without Internet Explorer,
in 1280 x 960 resolution
Yes, the title is a dumb reference to a The Guess Who tune, but still, whenever I hear this band brought up, "These Eyes" always pops up in my head. Anyways...
Alexander Krull is one of those distinctive buggers whose been involved with one of the most gratifying, astounding and memorable metal albums I've ever had the pleasure to own (Todessehnsucht), and one of the most rancid, steaming shit-logs ever compressed into a compact disc (Werk 80). With the Atrocity brand tarnished beyond redemption, I'm not surprised that his later venture with partner Liv Kristine would become his new flagship band, and as it turned out, a hell of a successful one. Leaves Eyes' focus on embellishing somewhat gothic, symphonic metal with a healthy dose of traditional European folk music is not some sort of revelatory creation they conceived, but they definitely took the style and added their own unique flair while increasingly piling on the more folkish elements of their sound to their output with each successive effort. Meredead, as of now, is probably their most forward yet backwards thinking release yet, forward in that the music and arrangements are becoming more professional and complex in scope, and backwards only in the sense of increasingly drawing inspiration from music and prose from bygone eras.
With every song draped with at least some range of Uileann Pipes, fiddles, flutes, mandolins and shit, at times the album feels almost as if it could be found within the "world music" section of the few remaining record stores just as easily as the metal/rock section. It's not a bad thing since the execution of the playing is certainly of high quality, but such medieval and jaunty sounding folk music combined with power-tinged heavy metal can make for an uncanny mixture that doesn't always jibe with my tastes. It's almost similar to watching a cable TV medieval fantasy film in which Anglo-Saxon knights and princesses are masters of kung-fu and the climax involves a motorcycle chase across the fields of Eriador. It can be quite entertaining, and I can admire the cinematography and stuntwork, but at some point in time I have to just stand back and think about just how fucking absurd and ridiculous this whole package seems. Hybridizing such different genres from different eras can make for some fascinating creations, as well as other things that common sense should have intervened before any attempt was made in the first place. Thankfully enough, Meredead is somehow able to toe that fine line between interesting and embarrassing through the sheer competence of their writing skills and seeming knowledge of Euro-music from ages past.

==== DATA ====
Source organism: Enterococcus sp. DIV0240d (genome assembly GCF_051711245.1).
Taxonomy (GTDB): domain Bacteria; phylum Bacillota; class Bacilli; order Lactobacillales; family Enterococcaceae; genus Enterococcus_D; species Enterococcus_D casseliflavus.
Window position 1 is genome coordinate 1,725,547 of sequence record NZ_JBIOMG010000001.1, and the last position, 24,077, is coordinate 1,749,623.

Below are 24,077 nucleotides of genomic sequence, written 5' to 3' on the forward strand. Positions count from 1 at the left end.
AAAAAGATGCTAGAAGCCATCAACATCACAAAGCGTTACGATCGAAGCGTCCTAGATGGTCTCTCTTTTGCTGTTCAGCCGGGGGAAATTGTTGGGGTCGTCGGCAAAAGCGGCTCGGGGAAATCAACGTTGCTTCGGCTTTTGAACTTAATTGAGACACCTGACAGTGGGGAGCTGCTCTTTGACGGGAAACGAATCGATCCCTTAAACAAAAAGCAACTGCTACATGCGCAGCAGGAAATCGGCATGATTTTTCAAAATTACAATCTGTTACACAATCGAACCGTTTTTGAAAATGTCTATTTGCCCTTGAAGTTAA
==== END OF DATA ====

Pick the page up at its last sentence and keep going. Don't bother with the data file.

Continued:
Don't get me wrong though, this isn't some new-age tripe with a guitar solo thrown in; there's plenty of metal to be had as well, and even death growls rear their ugly jaws during the epic "Sigrlinn". The guitars are heavy, but not pushed dramatically up front as to drown out the other instruments to any degree. The whole concept still constitutes metal though, and as much as there are elements that recall the days of dancing around the maypole with elves, gnomes and trollops, much of the material is similarly rooted in the symphonic metal stylings that recall Liv's former band moreso than Alexander's Atrocity.
The degree of these folksy ingredients varies concerning each track. Regarding a few cases, such as the otherwise excellent cover of Mike Oldfield's "To France", they really didn't need that little extra layer of olden junk, but I suppose it adds continuity to the overall theme of Meredead, thus as a whole the album benefits from it even if a couple of individual tracks suffer a bit in my opinion. The variances also range from the bombastic opener to a pure folksy cut in "Tell Tale Eyes", with plenty of room in-between for different shades of heaviness and fluffiness depending on each track. A song like "Nystev" works pretty damn well as some metalized hoedown, while on the other side of the fence, "Empty Horizon" clings tightly to a gothic metal ballad format, with Alexander unfortunately chiming in during the chorus with a dopey clean delivery.
Liv herself has a whole cast of guest characters to help churn out the lyrics, and this isn't just a bonus, but an actual necessity to give these tunes some real juice. As a singer, she's come a long way from her early Theatre Of Tragedy days on a technical level, but she still just sounds too feather-weight and non-distinct to carry a whole album by herself without inducing me into a long slumber. Having that choir belting away during "Spirits' Masquerade" adds a strong level of intensity to the heavy sections, and "Étaín" packs more of a punch with the female singer from Elfenthal lending her more operatic voice to the mix. This is one of those cases where I welcome a whole parade of cameos since Liv's style seems more at home with the mellow stuff, although I will concede that she pulls off "To France" flawlessly with an ethereal gothic vibe.
This album turned out to be a grower for me, and maybe in a few months this sort of Viking Riverdance metal shtick will worm its way into my resistant heart. The music is talented, some of the shit is pretty damn catchy, and there's no shortage of adventure, including the use of various languages comprising the lyrics. For now, though, I still find myself pulling back when things get a little too "Lai-di Lai-di Da" for my tastes. Yet if you find this sort of deal appetizing, I would suggest you start munching on Meredead because for what it is, it does it well.